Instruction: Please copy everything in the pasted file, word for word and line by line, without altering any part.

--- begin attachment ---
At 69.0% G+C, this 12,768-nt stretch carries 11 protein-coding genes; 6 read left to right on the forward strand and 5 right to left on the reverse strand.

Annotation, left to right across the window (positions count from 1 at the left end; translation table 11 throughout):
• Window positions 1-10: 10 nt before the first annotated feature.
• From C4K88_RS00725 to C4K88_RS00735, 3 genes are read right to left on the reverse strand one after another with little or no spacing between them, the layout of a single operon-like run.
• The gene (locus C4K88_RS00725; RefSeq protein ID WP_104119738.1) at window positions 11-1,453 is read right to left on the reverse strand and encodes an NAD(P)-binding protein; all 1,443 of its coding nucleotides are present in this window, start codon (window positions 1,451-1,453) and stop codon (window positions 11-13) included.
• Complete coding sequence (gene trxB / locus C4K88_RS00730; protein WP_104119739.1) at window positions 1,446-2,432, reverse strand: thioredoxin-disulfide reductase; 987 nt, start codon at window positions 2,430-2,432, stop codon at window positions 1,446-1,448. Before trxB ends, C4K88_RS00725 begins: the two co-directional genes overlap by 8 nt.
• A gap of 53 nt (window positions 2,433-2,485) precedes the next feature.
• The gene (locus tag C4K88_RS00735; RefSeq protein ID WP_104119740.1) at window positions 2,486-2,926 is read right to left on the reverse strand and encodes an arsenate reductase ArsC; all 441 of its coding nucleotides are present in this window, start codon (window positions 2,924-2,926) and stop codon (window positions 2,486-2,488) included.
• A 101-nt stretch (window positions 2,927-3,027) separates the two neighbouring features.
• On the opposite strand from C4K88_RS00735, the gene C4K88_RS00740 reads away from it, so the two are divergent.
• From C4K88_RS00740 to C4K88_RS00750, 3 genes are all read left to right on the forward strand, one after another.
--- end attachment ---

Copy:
At 69.0% G+C, this 12,768-nt stretch carries 11 protein-coding genes; 6 read left to right on the forward strand and 5 right to left on the reverse strand.

Annotation, left to right across the window (positions count from 1 at the left end; translation table 11 throughout):
• Window positions 1-10: 10 nt before the first annotated feature.
• From C4K88_RS00725 to C4K88_RS00735, 3 genes are read right to left on the reverse strand one after another with little or no spacing between them, the layout of a single operon-like run.
• The gene (locus C4K88_RS00725; RefSeq protein ID WP_104119738.1) at window positions 11-1,453 is read right to left on the reverse strand and encodes an NAD(P)-binding protein; all 1,443 of its coding nucleotides are present in this window, start codon (window positions 1,451-1,453) and stop codon (window positions 11-13) included.
• Complete coding sequence (gene trxB / locus C4K88_RS00730; protein WP_104119739.1) at window positions 1,446-2,432, reverse strand: thioredoxin-disulfide reductase; 987 nt, start codon at window positions 2,430-2,432, stop codon at window positions 1,446-1,448. Before trxB ends, C4K88_RS00725 begins: the two co-directional genes overlap by 8 nt.
• A gap of 53 nt (window positions 2,433-2,485) precedes the next feature.
• The gene (locus tag C4K88_RS00735; RefSeq protein ID WP_104119740.1) at window positions 2,486-2,926 is read right to left on the reverse strand and encodes an arsenate reductase ArsC; all 441 of its coding nucleotides are present in this window, start codon (window positions 2,924-2,926) and stop codon (window positions 2,486-2,488) included.
• A 101-nt stretch (window positions 2,927-3,027) separates the two neighbouring features.
• On the opposite strand from C4K88_RS00735, the gene C4K88_RS00740 reads away from it, so the two are divergent.
• From C4K88_RS00740 to C4K88_RS00750, 3 genes are all read left to right on the forward strand, one after another.